Chinese dragons should be fierce or cute to be very interesting. Here's some more links if you'd like to check them out.http://www.chinadaily.com.cn/cndy/2012-01/18/content_14465416.htm
, and http://www.bbc.co.uk/news/world-asia-china-16422945Also, near our apartment, the city has set up its yearly Flower Street, where entrepreneurs and school groups man booths to sell flowers and trinkets to people before the New Year. Prices were high when we checked out the street on Thursday.
If there are any left, we may go back when the street is winding up on Monday and buy some jonquils and chyrsanthemums for half price. Happy Chinese New Year!
I often see some strange English translations around town. When I have the camera with me, I take a picture of it:
This year has just zoomed by, while we tried to be stationary here in Foshan, China.
I hope all our readers also had a great 2011.
Yes, the rumors are true. Alaskan Kangaroo has made it back, full circle, to China.
While the Big Trip through SE Asia and family living rooms has eaten its final pad thai, we are still living life in 'travel mode' although now it's on a neighborhood level and not a national one.
I promise to get some more stories up soon...my goodness I haven't even posted the one I wrote about our trip to Vegas in December, or our 23-hour mad stopover in Tokyo, or the 100 beers on tap in Portland...until then, Happy Chinese New Year!
Tourists bathe their feet in scenic Yangshuo
e are under siege.
Cold water attacks us, in long, crystal snakes from left and right.
“Get the foreigners!” one of our enemies cries.
“Get the Chinese!” Dan yells, dipping his gray and red water-gun in the river again and again, trying to defend our bamboo raft if not our diplomacy.
One of our attackers from the right flank, a tee-shirted, balding, soaking wet man gives up on his flimsy water pump and starts flinging water at us with a baseball cap, and finally his hands. His girlfriend opens her umbrella against us in a feeble attempt to protect herself from the deluge, only to get shot with water in the derriere by my father, whose bamboo raft has sneaked up from behind. She squeals so much her boyfriend calls a truce; the left flank attackers are by now laughing so hard they can't lift their water-guns.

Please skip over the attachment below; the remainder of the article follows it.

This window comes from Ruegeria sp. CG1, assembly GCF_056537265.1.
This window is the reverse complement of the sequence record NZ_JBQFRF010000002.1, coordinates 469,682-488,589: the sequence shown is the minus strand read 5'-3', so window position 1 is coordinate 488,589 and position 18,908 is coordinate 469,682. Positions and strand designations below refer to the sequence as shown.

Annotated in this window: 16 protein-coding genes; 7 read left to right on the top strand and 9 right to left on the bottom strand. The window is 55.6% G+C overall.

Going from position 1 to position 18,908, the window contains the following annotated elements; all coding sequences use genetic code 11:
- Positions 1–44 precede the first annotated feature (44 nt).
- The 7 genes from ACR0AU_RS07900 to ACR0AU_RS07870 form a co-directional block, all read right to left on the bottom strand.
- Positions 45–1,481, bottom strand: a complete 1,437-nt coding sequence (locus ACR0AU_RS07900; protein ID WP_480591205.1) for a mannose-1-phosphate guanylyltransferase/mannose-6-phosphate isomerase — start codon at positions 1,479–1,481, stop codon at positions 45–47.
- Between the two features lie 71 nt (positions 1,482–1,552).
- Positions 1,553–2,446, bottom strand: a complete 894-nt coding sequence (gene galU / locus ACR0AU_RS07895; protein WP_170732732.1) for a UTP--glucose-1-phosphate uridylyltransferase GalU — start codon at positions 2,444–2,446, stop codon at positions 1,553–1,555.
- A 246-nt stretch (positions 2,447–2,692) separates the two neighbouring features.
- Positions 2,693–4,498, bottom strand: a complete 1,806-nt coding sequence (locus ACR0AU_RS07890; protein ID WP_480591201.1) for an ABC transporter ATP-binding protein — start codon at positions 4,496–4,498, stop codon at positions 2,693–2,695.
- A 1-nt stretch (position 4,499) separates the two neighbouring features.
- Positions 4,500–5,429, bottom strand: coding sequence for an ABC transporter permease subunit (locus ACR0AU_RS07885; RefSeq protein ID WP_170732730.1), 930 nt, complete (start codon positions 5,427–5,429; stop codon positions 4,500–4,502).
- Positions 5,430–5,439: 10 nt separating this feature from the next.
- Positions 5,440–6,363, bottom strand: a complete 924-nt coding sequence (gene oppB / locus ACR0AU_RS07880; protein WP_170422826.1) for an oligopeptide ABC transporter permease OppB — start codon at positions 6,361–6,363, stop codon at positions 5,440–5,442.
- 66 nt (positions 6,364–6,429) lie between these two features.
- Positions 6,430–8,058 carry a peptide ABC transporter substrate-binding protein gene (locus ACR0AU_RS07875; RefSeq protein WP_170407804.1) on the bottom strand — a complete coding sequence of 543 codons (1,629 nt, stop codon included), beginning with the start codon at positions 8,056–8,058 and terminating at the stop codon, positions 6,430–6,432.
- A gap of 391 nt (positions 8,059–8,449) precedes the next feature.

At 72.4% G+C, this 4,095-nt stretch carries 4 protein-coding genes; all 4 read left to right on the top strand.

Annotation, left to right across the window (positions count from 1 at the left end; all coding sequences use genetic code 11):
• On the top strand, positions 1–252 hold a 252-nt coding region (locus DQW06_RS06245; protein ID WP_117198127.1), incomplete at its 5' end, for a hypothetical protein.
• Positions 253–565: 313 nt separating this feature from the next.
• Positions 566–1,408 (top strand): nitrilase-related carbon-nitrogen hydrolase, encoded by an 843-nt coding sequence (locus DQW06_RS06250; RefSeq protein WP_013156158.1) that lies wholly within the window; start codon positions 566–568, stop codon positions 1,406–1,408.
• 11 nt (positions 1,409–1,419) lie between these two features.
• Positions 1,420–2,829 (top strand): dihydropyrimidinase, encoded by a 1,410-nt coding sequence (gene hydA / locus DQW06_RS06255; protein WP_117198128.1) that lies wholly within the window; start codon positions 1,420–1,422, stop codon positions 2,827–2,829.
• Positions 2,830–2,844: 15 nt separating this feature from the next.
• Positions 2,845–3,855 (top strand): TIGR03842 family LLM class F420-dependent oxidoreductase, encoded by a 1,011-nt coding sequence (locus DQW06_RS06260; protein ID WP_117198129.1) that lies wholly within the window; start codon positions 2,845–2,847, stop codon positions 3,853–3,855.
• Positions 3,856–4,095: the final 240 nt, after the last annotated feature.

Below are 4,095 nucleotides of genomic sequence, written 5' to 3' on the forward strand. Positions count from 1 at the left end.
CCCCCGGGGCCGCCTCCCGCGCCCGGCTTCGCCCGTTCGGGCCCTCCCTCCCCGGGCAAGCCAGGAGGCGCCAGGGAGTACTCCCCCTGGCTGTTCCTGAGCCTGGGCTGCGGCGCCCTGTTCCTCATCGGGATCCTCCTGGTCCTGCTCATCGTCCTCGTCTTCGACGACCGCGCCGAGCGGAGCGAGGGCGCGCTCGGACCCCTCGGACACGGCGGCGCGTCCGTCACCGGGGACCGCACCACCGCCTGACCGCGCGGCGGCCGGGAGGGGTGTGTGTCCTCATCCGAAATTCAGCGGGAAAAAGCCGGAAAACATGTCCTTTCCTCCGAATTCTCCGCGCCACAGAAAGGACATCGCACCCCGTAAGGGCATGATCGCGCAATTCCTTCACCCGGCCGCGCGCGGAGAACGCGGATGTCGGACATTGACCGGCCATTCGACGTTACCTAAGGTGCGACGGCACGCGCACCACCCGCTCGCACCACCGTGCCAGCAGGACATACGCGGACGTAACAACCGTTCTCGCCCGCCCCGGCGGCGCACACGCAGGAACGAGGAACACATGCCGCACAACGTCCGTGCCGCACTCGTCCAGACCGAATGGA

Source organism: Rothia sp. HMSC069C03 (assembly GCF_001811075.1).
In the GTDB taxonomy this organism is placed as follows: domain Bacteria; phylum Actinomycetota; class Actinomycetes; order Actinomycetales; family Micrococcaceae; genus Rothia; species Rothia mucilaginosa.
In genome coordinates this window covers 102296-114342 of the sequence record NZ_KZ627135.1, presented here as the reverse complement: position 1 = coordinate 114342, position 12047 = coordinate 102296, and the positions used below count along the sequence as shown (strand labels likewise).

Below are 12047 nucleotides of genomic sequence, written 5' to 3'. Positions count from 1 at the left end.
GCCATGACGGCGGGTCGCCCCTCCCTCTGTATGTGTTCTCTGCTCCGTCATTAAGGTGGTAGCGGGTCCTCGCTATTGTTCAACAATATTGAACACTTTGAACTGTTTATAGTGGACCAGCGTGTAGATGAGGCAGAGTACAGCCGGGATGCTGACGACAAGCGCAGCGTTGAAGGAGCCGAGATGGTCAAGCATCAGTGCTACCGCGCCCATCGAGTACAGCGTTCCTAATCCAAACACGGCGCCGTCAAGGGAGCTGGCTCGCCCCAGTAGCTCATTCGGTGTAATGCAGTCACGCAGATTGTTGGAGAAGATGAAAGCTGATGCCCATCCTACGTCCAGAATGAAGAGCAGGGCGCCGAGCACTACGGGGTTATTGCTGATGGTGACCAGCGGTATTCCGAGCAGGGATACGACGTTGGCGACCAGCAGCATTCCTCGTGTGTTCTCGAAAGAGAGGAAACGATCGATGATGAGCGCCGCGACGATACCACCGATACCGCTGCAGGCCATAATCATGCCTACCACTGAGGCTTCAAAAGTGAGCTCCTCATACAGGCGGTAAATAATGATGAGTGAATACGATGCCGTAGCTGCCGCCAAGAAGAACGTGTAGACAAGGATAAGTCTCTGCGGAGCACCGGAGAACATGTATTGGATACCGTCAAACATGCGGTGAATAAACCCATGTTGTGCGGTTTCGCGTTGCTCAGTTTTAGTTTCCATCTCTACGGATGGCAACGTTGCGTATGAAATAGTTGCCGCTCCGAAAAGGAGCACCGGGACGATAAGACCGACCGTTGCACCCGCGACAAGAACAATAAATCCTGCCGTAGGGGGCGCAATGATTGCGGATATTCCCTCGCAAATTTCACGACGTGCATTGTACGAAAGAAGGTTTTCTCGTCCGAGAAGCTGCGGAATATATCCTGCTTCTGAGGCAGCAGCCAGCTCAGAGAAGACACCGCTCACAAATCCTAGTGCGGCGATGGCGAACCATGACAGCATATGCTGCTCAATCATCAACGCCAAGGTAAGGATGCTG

They surrender, for now.
* * *
My father sidled up to the shifty-looking man on the street in Yangshuo, a sneaky expression on his face.
“You wanna buy a watch?” he asked, mustache twitching.
“Hey friend!” The man remembered Dad. “You want another watch?”
“No, no,” Dad said. “Do YOU
want another watch?”
With a flourish Dad presented his arm, no less than three watches on it. “Wanna buy a watch?” he repeated. And started laughing. The man, a pushy watch salesman, joined in.
* * *
Yangshuo was our last destination in China before my parents flew back to Alaska and Dan and I began the second leg of our Big Trip, jetting off to Malaysia.
A tourist town tucked in the knobbly karst hills of southeastern China, Yangshuo seems to be on every tourist's itinerary. Dan and I visited once before
on a three-day escape from Foshan, and liked it enough to go back for four days—and, with it's touristy bars and restaurants, it was a good way to transition between the East and the West.
The main event for us in Yangshuo was the river trip—floating down a placid stream on bamboo rafts and drinking beer while we drifted by the karst formations. Well, it was supposed to be placid and relaxing, but the waterfights livened things up. Dan tried to make it even more entertaining by always aiming his watergun at girls in white tee-shirts.
On land, my parents also caught up on their souvenir shopping, and Dan and I made a last-ditch effort to lighten our bags before our international trip.
A good end to our three-year adventure in中国.**Click here to see our photos from Yangshuo**
For our last train ride in China—and it was a doozy--soft sleeper was the way to go.
The equivalent of first class in China lands you a four-berth compartment, often with a lace doily on the little table, wider if not noticeably softer beds, less fellow passengers to share the toilet with, and if you're lucky, a plush VIP room to wait for the train at the station.